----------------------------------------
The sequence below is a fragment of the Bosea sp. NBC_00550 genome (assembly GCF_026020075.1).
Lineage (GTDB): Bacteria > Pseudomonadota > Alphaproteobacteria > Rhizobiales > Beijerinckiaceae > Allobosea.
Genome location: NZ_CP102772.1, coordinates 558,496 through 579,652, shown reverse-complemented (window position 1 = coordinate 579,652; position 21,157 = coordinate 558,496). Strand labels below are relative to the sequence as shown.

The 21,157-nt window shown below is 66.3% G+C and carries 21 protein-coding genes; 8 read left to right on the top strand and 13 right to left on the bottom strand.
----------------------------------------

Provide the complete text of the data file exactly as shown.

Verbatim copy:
The sequence below is a fragment of the Bosea sp. NBC_00550 genome (assembly GCF_026020075.1).
Lineage (GTDB): Bacteria > Pseudomonadota > Alphaproteobacteria > Rhizobiales > Beijerinckiaceae > Allobosea.
Genome location: NZ_CP102772.1, coordinates 558,496 through 579,652, shown reverse-complemented (window position 1 = coordinate 579,652; position 21,157 = coordinate 558,496). Strand labels below are relative to the sequence as shown.

The 21,157-nt window shown below is 66.3% G+C and carries 21 protein-coding genes; 8 read left to right on the top strand and 13 right to left on the bottom strand.